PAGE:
Caltech: Shoppers Willing To Pay 50 Percent More In-Store

Written by Frank Hayes
September 15th, 2010

Most retailers have built their Mobile Commerce systems with the assumption that, to customers, a smartphone is just like holding the store in the palms of their hands. But that may be wrong, according to researchers at the California Institute of Technology. A Caltech team ran experiments that show customers are willing to pay about 50 percent more for products they can actually touch while shopping, compared with purchases based on just a text description or picture.

That finding has some very powerful implications for both in-store and online retail. Maybe the fact that touch matters shouldn’t be a surprise, though it certainly surprised the Caltech researchers. Of course, the in-store experience is different from online or M-Commerce. Some retailers, like Nordstrom, work those high-touch elements of the brick-and-mortar store to the hilt. And even a utilitarian approach—think Wal-Mart or Costco—gives customers a far more sensual experience than a Web site. Shoppers can handle products. Smells, textures and sounds all matter.

In-store purchases also provide the advantage to customers of being able to take products home immediately, nor do they have to pay shipping costs. A few weeks ago, I was in the market for laptop memory that would have cost me $40 online plus shipping. But I stopped in at a neighborhood PC store to see if they had what I needed. They did—for $70. (The associate actually pointed out that his price was significantly higher.) I thought a moment—$20 more after shipping, but I’d have memory now to get the upgrade done—and paid the higher price.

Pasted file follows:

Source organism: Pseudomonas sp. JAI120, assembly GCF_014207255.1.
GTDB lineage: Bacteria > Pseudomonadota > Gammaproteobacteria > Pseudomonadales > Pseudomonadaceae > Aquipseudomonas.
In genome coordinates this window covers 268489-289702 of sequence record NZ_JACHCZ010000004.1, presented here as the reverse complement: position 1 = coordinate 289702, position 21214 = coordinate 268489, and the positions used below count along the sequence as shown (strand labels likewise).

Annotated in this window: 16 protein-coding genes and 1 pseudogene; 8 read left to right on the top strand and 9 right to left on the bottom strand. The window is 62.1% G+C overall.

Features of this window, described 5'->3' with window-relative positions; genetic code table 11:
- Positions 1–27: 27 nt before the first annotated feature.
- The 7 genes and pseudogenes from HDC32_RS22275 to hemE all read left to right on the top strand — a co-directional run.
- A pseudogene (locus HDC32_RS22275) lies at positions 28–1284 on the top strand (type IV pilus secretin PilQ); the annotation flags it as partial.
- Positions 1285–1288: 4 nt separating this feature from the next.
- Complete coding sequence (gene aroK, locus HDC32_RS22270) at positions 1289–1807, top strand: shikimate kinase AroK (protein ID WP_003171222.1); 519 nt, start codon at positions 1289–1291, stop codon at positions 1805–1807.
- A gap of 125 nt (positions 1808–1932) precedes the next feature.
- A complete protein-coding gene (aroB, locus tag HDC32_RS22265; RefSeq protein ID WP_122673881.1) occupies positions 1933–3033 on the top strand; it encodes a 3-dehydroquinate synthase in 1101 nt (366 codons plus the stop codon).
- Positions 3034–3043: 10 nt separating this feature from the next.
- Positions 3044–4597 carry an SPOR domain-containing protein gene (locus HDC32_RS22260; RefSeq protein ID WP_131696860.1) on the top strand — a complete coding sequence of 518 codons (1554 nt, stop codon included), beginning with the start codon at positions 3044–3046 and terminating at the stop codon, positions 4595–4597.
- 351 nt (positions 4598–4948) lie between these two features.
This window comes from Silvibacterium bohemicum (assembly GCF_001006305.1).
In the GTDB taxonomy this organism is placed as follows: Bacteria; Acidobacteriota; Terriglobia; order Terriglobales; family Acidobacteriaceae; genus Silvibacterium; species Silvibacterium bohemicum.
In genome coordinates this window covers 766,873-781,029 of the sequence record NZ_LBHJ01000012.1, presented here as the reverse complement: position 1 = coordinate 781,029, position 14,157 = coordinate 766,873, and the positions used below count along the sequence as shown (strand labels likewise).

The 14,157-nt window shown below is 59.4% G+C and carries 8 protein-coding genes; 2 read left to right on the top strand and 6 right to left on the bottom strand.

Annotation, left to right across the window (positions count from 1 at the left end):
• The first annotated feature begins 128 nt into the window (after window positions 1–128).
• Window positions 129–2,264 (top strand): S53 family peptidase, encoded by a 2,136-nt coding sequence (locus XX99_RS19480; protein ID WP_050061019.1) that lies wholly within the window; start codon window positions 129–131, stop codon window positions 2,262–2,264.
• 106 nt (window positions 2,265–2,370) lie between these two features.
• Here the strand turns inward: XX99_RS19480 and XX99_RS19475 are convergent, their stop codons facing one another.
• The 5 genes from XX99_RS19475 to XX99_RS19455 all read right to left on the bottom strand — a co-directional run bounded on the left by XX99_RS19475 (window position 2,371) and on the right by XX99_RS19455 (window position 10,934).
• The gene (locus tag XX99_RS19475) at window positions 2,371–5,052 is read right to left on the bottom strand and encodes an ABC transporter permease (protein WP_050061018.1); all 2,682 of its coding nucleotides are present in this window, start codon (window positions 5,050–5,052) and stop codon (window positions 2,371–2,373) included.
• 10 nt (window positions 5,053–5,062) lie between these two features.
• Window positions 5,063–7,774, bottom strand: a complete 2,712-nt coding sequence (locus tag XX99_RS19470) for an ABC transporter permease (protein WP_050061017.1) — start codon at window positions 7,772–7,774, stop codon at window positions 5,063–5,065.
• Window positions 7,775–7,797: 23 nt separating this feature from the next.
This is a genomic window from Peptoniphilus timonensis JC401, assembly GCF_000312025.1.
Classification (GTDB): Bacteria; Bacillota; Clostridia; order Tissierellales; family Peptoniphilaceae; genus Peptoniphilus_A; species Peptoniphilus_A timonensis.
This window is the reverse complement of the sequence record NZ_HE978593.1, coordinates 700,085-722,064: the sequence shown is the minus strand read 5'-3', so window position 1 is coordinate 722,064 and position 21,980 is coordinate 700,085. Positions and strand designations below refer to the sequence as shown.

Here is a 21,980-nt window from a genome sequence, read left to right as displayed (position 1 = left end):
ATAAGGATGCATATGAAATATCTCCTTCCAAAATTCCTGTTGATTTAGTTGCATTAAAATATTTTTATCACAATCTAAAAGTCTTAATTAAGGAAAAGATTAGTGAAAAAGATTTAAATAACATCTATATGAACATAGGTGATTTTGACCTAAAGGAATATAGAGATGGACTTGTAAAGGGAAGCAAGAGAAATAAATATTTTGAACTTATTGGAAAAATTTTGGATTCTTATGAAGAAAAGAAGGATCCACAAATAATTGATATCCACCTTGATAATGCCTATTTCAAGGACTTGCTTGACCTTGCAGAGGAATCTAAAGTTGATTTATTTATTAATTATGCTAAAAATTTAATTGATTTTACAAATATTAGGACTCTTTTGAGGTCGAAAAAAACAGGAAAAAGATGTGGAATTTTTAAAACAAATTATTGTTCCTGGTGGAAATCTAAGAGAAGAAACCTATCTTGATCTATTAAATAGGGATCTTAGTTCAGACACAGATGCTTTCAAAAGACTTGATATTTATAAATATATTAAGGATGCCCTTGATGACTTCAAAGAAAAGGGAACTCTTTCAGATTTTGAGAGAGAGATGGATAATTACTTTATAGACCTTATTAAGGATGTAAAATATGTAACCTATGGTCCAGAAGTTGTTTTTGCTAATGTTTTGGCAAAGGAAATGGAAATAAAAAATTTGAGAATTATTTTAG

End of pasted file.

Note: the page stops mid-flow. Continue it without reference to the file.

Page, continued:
Those are all obvious in-store advantages. But what the Caltech researchers found is that, even without those advantages, customers would pay more for things they can touch. The research subjects received their food, mugs and DVDs at exactly the same time, under exactly the same circumstances, whether they were looking at text, pictures or the real thing—and they were still willing to pay more.

That effect—what the Caltech researchers call a “Pavlovian consummatory process”—underscores the problem most retailers have with pricing products the same in-store and online. If customers are willing to pay more in-store, does that mean they’re only willing to pay lower prices online? Could E-tail sites actually be slowing down adoption of E-Commerce by, in effect, overpricing?

The Caltech researchers aren’t willing to go that far. “Optimal pricing depends on many factors,” said Antonio Rangel, a neuroscience and economics professor at Caltech, who worked on the experiments. “All the research says is that, for the limited class of goods that we have looked at, subjects were willing to pay about 50 percent more when the goods were present, as opposed to displayed on a screen.”


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